The real question, then, is, “how much time are you spending deciding what to spend time on?”

To quote seth's blog link on another fellow coetailer Tricia Friedman's blog… inviting others to collaborate via student blog prompts….yikes, the META here is killing me!

Gave me something to think about… https://sethgodin.typepad.com/seths_blog/2016/02/worth-thinking-about.html

(To quote  seth’s blog link on another fellow coetailer Tricia Friedman’s blog,  inviting others to collaborate via student blog prompts….yikes, the META here is killing me!)

The above quote seemed rather appropriate as I reflect on the amount of time I have spent thinking about this week’s post on global collaborations.  I am feeling a bit stuck, and a bit in awe, thinking about some of the example collaborative projects.

This video was shared in a comment by Emily Roth on one of my posts:

[youtube]https://www.youtube.com/watch?v=bemDf6wuHJ0[/youtube]

The video shows a collaborative project involving seniors learning about the internet, facebook, youtube, etc. from some very helpful teenagers, and I was almost moved to tears. This particular project is perhaps not the ideal project for 4 year old expats living in Switzerland to take on, but inspiring nonetheless.

Finding that ideal collaborative project has been an-ongoing goal: I completely agree that (global) collaboration is a key component to 21C Learning, and have made it a personal/professional mission this year to simply begin by collaborating more often and with more teachers and classes at my own small school.  So far I have made the initial contact with several different classes, but I am hoping all collaborations will continue to develop, evolve and expand.  

connections

Connections and Collaborations are key elements of 21C Teaching and Learning

My Early Years students and I have collaborated with grade 1 on a variety of small projects using the iPads (Collaborative/Christmas Memories using Puppet Pals, Story telling with My Story.)  A really proud moment was watching a 4 year old showing the 6 year olds how to make a stop motion movie, to be used in their upcoming school play.

We’ve worked with grade 5 throughout the year, reading, baking, building, along with a few joint ipad app explorations.   We have a joint “Buddy” blog, but with so many other pressures, including our own class blogs, this venture has been a challenging one to maintain. 

Most recently, we have highlighted our class blog at assemblies and have invited comments from the audience.  I quickly typed comments from most of the students (we are a small school) on the spot.  I think all were happy to have contributed something, it wasn’t simply those who were presenting and showcasing.  This realisation also helped me to understand more fully the power of blogging and creating a shared (learning) experience.

Our newest collaboration is teaming up with grade 3 as “blogging buddies” who are learning about digital citizenship.  We are learning to make comments on one another’s blogs…something that isn’t without its challenges. My Early Years students don’t read or write yet, don’t have their own google accounts, need help scribing, etc. Currently we are meeting face to face, which perhaps defeats the purpose of an online collaboration, but we are learning that good citizenship skills are also good digital citizenship skills: we make appropriate, specific and positive comments and we are learning to ask questions, all of which help to get a possible conversation going… Thank you Jocelyn Sutherland for pointing me to this post: digital citizenship starts with face to face citizenship by Andrew White.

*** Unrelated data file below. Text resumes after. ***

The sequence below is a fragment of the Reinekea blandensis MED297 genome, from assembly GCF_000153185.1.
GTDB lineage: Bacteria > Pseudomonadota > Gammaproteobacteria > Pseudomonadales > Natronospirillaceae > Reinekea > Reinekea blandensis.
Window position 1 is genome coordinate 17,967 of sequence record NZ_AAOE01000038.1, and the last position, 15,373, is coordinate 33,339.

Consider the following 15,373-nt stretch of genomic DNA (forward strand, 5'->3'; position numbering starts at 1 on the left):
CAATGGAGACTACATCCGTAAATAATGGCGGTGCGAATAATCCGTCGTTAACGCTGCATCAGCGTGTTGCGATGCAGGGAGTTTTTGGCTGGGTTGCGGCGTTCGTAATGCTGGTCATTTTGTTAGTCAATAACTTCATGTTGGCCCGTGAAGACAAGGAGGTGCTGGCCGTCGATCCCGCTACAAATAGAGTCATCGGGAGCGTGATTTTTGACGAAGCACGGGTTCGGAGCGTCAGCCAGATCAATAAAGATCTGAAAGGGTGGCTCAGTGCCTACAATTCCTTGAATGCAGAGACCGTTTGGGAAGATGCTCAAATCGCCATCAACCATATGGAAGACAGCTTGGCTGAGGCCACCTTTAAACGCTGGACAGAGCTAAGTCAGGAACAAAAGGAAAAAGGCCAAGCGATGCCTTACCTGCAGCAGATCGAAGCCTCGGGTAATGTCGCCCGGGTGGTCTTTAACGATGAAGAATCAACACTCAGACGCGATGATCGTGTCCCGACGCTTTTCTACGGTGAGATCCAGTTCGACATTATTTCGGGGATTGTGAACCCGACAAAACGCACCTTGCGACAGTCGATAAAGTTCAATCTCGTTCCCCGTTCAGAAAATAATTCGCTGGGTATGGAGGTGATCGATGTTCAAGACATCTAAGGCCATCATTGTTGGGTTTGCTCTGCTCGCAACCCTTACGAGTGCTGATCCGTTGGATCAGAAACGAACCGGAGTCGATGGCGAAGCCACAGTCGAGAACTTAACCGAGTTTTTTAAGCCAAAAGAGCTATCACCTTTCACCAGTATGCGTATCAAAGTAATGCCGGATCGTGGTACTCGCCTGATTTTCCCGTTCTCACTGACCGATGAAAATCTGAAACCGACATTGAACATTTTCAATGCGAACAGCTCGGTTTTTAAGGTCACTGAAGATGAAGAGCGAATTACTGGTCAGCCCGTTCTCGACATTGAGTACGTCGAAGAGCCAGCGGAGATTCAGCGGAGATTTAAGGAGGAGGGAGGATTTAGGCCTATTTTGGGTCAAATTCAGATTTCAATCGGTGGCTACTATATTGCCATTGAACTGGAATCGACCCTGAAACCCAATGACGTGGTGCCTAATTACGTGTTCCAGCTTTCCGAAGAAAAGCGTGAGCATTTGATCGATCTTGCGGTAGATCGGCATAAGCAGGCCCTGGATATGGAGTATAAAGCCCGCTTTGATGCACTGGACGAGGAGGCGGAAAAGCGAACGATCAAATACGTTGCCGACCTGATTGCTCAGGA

Screen shot of my Twitter Plead

Screen shot of my Twitter Plead

I am looking to expand on my students’ local, face to face collaborations, with more global connections, but am unsure of next steps and really do want to make it meaningful.  I have posted in Twitter using the hashtag #comments4kids, but simply finding an appropriate blog for my students to comment on first (as suggested on the comments4kids blog itself—-give and you will receive) is challenging–most I’ve looked at are text heavy and completely inappropriate content wise for my mostly EAL 4 year olds.  

CALCULUS-olga, olga shulman lednichenko, lednichenko, lednichenko-olga, olgalednichenko, lednichenko-olya, olya lednichenko, IMGAES AND PHOTOS OLGA LEDNICHENKO

What I ‘m seeing…
flickr photo shared by lednichenkoolga under a Creative Commons ( BY ) license

What I'm thinking

What I’m thinking..(the kind of thing we do!)

 

I have received some nice feedback–(thanks online 6 cohort colleague, Linda Grunwald!) but have yet to find any real bites.  I suppose other educators like me, need a real purpose for the collaboration. People don’t necessarily want to collaborate simply for the sake of collaborating…just as we don’t always want/need to use technology for the sake of using technology….its use must be purposeful and integral to the collaboration.  

Which brings me to another, perhaps most promising and purposeful collaboration at our school’s nearby campus in Zug, Switzerland. Our small Lucerne campus is unfortunately closing at the end of this academic year and our students and many of our teachers will make the transition to our larger campus at some distance away. We have organised upcoming field trips to visit our new campus and make new friends, but I keep thinking another way to ease this transition is to begin a digital connection.   What that could look like, I am still trying to hammer out.  The next challenge will be to present the idea to my new colleagues on the other campus in such a way they can’t refuse.  I worry at resistance, as these are the same colleagues I will be coaching next year,  but I am hopeful…that this is exactly what we will “decide to spend time on.”